For fans, parts of the film will feel like watching a rerun. We’ve already seen the making of the music video for “You Need to Calm Down,” because before it appeared in Miss Americana, Swift made an Instagram story about it. We’ve already met her mom’s “cancer dog”—a Great Dane named Kitty—on social media, too. She told fans about her mom's cancer diagnosis on Tumblr back in 2015. We know her political beliefs because she posted them online too.

Celebrities don’t owe anything to their fans, nor should viewers expect any real glasnost in documentaries about their lives. But without real candor, the genre feels like an extension of what artists already put out on social media—like a 90-minute-long TikTok. As the writer Amanda Petrusich wrote in her review of Gaga: Five Foot Two in 2017, the modern pop-star doc “often either feels like unapologetic hagiography or is revealing only in extraordinarily calculating ways.” The documentaries are personal, often uncomfortably so, but they aren’t sincere. The intimacy is superficial.

The trope is repeated again and again. In Homecoming, we see more of the hardworking, creative, superstar Beyoncé we already knew. The struggles of having just given birth to twins, via emergency C-section, are largely downplayed. When Lady Gaga takes her top off in Five Foot Two, it’s clear that she’s trying to appear naked, emotionally and otherwise—yet she struggles to articulate her history of chronic pain, sexual assault trauma, and reliance on antipsychotic medications. The worst of these is perhaps the new YouTube docu-series on Justin Bieber, Seasons, which amounts to several hours of watching Bieber trot around the recording studio with his new wife. The 2012 documentary about Katy Perry, Part of Me, manages to knock the star off balance a little—only because the cameras happen to be rolling when Perry goes through a painful divorce from Russell Brand, capturing a backstage meltdown from the heartbreak. The result is deeply humanizing.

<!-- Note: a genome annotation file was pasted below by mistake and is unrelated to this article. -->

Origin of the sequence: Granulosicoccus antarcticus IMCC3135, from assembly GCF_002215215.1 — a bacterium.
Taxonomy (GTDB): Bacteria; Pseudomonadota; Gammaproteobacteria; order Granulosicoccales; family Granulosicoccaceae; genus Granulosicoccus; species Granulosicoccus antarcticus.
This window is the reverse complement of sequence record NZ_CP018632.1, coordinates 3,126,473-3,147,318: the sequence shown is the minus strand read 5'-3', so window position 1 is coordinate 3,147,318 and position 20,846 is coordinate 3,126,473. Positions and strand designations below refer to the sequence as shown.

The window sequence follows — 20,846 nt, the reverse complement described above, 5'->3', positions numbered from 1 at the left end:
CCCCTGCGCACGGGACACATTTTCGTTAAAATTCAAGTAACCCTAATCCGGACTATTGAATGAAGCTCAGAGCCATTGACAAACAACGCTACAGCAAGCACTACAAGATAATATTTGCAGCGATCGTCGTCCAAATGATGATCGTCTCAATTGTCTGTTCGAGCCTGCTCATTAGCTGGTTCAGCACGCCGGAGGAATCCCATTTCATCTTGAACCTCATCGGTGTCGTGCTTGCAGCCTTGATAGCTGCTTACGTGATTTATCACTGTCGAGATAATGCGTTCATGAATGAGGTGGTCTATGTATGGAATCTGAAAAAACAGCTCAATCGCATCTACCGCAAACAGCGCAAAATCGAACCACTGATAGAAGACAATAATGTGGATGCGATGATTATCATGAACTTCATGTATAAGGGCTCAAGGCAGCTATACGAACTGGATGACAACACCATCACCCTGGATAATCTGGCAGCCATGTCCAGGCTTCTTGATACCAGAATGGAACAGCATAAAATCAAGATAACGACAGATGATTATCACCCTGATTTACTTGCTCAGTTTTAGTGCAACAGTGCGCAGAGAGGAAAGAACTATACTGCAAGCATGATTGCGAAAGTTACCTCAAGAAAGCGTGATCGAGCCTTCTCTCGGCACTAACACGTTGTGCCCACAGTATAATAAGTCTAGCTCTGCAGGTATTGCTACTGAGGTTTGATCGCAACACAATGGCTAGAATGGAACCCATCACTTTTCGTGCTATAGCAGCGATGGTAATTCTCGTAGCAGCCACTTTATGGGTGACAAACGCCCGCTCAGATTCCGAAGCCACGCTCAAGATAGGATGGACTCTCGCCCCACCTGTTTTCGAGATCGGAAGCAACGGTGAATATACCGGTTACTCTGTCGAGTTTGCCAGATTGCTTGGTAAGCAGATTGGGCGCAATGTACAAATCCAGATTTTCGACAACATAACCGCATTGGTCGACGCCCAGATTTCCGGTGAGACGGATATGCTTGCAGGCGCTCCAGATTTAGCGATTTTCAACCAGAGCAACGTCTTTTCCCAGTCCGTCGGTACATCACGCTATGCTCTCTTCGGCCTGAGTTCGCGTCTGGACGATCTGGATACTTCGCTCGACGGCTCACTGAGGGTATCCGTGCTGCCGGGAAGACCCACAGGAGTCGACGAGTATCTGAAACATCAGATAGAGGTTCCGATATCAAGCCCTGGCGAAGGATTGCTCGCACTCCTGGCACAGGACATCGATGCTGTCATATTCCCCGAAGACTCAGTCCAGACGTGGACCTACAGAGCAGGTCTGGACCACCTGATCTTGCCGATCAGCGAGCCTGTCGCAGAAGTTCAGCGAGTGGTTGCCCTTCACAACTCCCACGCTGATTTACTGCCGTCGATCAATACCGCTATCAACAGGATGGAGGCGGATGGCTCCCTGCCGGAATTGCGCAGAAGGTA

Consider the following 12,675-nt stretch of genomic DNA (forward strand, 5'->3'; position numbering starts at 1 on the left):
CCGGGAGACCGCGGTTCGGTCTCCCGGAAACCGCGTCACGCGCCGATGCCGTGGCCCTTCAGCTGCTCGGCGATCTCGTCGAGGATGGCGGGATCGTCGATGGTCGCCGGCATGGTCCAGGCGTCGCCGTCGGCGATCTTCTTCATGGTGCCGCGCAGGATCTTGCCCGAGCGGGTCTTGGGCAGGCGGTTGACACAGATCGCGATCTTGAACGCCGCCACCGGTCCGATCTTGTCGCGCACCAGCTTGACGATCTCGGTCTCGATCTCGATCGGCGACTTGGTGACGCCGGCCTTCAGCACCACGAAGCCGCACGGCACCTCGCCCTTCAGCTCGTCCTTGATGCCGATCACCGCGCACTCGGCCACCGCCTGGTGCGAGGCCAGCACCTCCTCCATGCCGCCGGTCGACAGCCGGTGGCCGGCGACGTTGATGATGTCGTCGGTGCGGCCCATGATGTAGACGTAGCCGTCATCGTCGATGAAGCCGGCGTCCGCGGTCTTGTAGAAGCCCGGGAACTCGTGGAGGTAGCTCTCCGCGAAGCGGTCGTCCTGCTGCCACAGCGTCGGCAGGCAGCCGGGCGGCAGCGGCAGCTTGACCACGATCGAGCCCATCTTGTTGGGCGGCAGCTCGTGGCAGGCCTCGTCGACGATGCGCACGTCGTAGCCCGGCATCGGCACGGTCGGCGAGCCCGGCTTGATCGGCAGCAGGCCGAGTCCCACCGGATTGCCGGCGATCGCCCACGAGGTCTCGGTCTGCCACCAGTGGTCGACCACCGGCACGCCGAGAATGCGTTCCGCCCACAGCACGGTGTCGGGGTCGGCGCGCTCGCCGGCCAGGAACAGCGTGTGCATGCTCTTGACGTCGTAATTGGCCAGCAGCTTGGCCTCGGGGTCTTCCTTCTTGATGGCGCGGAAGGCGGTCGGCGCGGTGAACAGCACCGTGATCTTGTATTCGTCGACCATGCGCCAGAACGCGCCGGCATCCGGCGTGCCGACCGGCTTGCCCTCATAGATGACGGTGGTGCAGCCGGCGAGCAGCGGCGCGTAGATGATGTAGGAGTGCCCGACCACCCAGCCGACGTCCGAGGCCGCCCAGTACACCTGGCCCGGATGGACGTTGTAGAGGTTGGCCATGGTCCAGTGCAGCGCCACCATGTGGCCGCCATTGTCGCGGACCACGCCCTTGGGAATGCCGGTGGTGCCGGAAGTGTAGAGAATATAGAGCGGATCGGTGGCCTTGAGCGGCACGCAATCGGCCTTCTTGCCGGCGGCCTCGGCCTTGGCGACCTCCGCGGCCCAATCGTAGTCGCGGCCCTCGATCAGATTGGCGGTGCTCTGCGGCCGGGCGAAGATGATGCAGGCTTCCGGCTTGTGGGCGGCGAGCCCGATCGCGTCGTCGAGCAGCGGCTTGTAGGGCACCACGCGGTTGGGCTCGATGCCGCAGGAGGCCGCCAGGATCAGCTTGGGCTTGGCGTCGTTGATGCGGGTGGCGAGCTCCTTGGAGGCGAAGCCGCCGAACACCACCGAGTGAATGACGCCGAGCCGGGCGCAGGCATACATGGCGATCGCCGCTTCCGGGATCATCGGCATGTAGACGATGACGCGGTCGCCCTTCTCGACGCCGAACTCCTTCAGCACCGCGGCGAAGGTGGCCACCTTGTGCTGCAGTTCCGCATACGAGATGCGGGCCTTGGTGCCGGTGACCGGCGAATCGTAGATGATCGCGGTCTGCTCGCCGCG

The documentaries, then, only serve to extend the self-curation of pop stars’ personal stories. That’s a product of the genre, says Chris Moukarbel, who directed Five Foot Two. “If this were a documentary about WikiLeaks, it would be a totally different process,” he says. Instead, he and other filmmakers want to work with artists to tell a story together, with approval from the celebrity at the end. For that reason, the documentaries appear tightly edited, with the celebrities controlling the narrative. “Even if they try to stay guarded, though, the idea is there’s inherently some information coming through to the viewer that is revealing,” Moukarbel adds. He points to Truth or Dare, the 1991 documentary about Madonna, which he obsessed over as a kid. “That’s a very highly constructed movie, but the things that audiences remember and the things that were most iconic, were these details she couldn’t necessarily plan—like the fact that she always drank Evian water,” he says.